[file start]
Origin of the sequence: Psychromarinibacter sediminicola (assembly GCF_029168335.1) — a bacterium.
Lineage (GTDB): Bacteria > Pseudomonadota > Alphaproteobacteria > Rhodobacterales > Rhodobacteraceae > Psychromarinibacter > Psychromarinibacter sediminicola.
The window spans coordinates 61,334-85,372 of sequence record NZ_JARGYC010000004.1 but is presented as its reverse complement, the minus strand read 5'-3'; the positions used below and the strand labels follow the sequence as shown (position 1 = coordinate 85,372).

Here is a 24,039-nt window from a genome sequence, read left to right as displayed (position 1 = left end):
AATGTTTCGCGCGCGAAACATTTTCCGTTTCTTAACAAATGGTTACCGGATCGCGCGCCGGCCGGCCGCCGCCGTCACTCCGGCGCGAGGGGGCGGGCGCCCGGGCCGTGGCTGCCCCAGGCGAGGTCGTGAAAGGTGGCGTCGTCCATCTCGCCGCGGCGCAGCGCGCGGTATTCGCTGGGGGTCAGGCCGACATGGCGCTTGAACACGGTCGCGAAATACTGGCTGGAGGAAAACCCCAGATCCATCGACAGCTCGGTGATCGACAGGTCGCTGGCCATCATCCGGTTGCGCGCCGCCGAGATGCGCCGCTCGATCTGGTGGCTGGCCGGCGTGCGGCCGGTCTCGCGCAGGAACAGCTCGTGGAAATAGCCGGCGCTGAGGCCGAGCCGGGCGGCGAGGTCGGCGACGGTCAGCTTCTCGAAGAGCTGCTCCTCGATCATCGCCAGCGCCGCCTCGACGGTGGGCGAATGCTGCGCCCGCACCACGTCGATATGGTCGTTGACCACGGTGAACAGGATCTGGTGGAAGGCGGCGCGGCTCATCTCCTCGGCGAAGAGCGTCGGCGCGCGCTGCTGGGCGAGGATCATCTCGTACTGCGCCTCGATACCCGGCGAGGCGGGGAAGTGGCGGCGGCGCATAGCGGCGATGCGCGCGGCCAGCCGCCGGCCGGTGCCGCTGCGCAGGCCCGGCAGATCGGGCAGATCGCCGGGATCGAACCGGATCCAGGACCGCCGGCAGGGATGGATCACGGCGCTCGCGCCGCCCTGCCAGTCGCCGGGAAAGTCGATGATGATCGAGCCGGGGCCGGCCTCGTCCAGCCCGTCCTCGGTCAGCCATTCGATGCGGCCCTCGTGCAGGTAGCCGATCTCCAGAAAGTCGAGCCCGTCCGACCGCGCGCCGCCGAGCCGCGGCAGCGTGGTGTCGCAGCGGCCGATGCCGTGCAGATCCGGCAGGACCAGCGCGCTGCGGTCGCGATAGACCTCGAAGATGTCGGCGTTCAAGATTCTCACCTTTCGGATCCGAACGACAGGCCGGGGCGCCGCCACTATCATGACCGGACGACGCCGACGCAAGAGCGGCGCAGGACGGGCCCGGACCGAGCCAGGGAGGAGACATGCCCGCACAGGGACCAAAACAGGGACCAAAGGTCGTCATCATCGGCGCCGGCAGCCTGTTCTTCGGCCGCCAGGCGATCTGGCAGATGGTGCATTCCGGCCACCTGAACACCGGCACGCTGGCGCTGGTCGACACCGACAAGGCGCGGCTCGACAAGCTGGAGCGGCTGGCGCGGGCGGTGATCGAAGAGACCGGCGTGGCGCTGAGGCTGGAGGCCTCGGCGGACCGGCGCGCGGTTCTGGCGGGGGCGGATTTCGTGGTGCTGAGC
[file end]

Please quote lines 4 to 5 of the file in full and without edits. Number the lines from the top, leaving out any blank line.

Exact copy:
Here is a 24,039-nt window from a genome sequence, read left to right as displayed (position 1 = left end):
AATGTTTCGCGCGCGAAACATTTTCCGTTTCTTAACAAATGGTTACCGGATCGCGCGCCGGCCGGCCGCCGCCGTCACTCCGGCGCGAGGGGGCGGGCGCCCGGGCCGTGGCTGCCCCAGGCGAGGTCGTGAAAGGTGGCGTCGTCCATCTCGCCGCGGCGCAGCGCGCGGTATTCGCTGGGGGTCAGGCCGACATGGCGCTTGAACACGGTCGCGAAATACTGGCTGGAGGAAAACCCCAGATCCATCGACAGCTCGGTGATCGACAGGTCGCTGGCCATCATCCGGTTGCGCGCCGCCGAGATGCGCCGCTCGATCTGGTGGCTGGCCGGCGTGCGGCCGGTCTCGCGCAGGAACAGCTCGTGGAAATAGCCGGCGCTGAGGCCGAGCCGGGCGGCGAGGTCGGCGACGGTCAGCTTCTCGAAGAGCTGCTCCTCGATCATCGCCAGCGCCGCCTCGACGGTGGGCGAATGCTGCGCCCGCACCACGTCGATATGGTCGTTGACCACGGTGAACAGGATCTGGTGGAAGGCGGCGCGGCTCATCTCCTCGGCGAAGAGCGTCGGCGCGCGCTGCTGGGCGAGGATCATCTCGTACTGCGCCTCGATACCCGGCGAGGCGGGGAAGTGGCGGCGGCGCATAGCGGCGATGCGCGCGGCCAGCCGCCGGCCGGTGCCGCTGCGCAGGCCCGGCAGATCGGGCAGATCGCCGGGATCGAACCGGATCCAGGACCGCCGGCAGGGATGGATCACGGCGCTCGCGCCGCCCTGCCAGTCGCCGGGAAAGTCGATGATGATCGAGCCGGGGCCGGCCTCGTCCAGCCCGTCCTCGGTCAGCCATTCGATGCGGCCCTCGTGCAGGTAGCCGATCTCCAGAAAGTCGAGCCCGTCCGACCGCGCGCCGCCGAGCCGCGGCAGCGTGGTGTCGCAGCGGCCGATGCCGTGCAGATCCGGCAGGACCAGCGCGCTGCGGTCGCGATAGACCTCGAAGATGTCGGCGTTCAAGATTCTCACCTTTCGGATCCGAACGACAGGCCGGGGCGCCGCCACTATCATGACCGGACGACGCCGACGCAAGAGCGGCGCAGGACGGGCCCGGACCGAGCCAGGGAGGAGACATGCCCGCACAGGGACCAAAACAGGGACCAAAGGTCGTCATCATCGGCGCCGGCAGCCTGTTCTTCGGCCGCCAGGCGATCTGGCAGATGGTGCATTCCGGCCACCTGAACACCGGCACGCTGGCGCTGGTCGACACCGACAAGGCGCGGCTCGACAAGCTGGAGCGGCTGGCGCGGGCGGTGATCGAAGAGACCGGCGTGGCGCTGAGGCTGGAGGCCTCGGCGGACCGGCGCGCGGTTCTGGCGGGGGCGGATTTCGTGGTGCTGAGC